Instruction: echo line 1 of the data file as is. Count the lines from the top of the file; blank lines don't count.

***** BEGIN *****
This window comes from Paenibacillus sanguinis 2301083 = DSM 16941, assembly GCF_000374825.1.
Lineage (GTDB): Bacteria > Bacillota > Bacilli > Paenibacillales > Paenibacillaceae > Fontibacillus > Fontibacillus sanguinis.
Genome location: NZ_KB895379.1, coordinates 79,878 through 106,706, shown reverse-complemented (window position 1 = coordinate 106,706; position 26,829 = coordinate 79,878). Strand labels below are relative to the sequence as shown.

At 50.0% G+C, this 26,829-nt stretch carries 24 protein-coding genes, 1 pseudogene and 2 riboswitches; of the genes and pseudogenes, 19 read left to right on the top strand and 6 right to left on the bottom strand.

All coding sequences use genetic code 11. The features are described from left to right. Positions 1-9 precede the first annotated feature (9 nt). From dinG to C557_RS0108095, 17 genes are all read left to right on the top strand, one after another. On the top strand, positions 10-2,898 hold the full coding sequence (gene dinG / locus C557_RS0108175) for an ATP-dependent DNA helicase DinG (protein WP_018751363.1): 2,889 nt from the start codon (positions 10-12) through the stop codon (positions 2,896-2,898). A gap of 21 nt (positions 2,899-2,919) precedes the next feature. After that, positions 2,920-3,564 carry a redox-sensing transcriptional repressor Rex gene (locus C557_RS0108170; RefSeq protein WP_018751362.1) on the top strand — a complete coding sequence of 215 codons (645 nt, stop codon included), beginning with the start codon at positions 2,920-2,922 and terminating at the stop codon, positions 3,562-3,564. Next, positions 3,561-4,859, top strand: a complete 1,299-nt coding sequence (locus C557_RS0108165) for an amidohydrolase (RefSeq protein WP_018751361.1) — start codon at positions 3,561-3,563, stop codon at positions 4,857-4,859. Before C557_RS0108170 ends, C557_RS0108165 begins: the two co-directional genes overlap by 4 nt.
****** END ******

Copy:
This window comes from Paenibacillus sanguinis 2301083 = DSM 16941, assembly GCF_000374825.1.